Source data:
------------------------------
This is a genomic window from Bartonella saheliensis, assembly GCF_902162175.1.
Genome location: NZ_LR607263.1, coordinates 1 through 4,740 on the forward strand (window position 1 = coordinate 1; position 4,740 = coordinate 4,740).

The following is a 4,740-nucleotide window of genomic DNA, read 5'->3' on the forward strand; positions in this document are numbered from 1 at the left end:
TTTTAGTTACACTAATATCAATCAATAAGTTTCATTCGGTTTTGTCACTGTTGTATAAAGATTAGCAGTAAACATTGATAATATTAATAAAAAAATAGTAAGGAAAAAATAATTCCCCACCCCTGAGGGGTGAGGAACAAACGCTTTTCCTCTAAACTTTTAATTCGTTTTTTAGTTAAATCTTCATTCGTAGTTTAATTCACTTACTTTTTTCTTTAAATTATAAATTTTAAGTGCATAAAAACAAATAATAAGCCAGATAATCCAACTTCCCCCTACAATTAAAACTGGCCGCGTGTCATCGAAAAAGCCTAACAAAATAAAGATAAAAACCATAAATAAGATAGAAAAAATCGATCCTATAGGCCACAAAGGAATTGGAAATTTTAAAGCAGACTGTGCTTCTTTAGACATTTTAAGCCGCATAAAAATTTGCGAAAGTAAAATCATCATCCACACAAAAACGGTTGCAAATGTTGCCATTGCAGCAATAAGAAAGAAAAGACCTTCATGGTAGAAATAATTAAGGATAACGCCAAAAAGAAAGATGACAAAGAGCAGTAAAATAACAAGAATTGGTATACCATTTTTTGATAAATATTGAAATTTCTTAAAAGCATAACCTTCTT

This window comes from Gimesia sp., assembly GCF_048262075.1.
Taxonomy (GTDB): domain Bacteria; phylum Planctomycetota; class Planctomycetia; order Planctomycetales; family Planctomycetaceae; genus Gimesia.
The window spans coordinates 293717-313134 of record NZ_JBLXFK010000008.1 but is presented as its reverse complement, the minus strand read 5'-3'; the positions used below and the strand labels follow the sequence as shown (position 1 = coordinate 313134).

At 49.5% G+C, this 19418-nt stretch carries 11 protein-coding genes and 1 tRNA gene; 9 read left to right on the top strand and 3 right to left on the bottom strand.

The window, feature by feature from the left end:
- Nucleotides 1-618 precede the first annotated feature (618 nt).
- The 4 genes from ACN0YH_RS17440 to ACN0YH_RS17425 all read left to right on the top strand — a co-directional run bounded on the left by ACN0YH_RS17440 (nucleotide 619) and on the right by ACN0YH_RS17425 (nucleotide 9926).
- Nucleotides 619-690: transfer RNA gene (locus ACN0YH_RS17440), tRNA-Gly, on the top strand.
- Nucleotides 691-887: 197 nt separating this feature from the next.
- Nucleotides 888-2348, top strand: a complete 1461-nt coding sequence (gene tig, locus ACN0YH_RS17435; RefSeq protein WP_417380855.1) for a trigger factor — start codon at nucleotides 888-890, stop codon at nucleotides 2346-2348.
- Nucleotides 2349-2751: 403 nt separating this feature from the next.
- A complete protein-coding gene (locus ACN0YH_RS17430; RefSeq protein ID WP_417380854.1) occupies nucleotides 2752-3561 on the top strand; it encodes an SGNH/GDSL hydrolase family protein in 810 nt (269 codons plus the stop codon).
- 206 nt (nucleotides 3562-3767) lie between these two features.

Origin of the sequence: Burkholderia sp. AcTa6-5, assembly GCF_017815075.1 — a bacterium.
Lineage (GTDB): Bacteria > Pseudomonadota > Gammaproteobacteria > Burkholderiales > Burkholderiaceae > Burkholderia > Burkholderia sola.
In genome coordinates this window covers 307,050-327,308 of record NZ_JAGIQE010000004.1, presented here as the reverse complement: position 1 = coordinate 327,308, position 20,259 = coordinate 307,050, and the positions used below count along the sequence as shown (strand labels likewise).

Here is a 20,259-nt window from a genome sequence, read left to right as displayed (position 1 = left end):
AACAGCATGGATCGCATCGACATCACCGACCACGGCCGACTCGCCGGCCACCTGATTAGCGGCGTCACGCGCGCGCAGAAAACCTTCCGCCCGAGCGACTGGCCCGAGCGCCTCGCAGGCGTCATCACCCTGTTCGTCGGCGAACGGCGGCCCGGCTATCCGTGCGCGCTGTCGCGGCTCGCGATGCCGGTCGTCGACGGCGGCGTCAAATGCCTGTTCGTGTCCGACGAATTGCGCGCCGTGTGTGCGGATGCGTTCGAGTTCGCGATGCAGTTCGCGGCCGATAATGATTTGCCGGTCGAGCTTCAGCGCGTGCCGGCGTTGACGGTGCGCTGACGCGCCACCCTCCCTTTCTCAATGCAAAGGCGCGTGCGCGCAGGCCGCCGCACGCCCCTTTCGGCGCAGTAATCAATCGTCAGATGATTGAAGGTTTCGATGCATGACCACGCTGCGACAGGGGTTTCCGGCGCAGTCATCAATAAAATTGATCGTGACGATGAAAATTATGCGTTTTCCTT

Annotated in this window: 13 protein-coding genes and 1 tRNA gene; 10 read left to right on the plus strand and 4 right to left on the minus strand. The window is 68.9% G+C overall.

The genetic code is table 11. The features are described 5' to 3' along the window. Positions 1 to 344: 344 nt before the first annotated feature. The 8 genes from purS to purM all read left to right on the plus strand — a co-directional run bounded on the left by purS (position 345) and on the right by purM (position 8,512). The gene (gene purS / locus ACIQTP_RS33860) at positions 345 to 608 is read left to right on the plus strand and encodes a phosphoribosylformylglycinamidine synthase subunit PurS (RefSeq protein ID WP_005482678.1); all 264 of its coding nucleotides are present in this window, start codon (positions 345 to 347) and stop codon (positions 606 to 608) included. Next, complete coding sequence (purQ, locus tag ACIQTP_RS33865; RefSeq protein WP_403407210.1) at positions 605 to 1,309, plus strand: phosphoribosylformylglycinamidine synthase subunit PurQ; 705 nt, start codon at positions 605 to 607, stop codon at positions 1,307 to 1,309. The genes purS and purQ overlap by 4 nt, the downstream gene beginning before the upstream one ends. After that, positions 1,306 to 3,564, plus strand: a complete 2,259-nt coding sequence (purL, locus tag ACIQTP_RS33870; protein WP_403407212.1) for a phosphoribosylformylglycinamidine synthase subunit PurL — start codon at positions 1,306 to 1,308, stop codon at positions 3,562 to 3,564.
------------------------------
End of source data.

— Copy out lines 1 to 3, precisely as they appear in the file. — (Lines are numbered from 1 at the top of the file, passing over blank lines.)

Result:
This is a genomic window from Bartonella saheliensis, assembly GCF_902162175.1.
Genome location: NZ_LR607263.1, coordinates 1 through 4,740 on the forward strand (window position 1 = coordinate 1; position 4,740 = coordinate 4,740).

The following is a 4,740-nucleotide window of genomic DNA, read 5'->3' on the forward strand; positions in this document are numbered from 1 at the left end: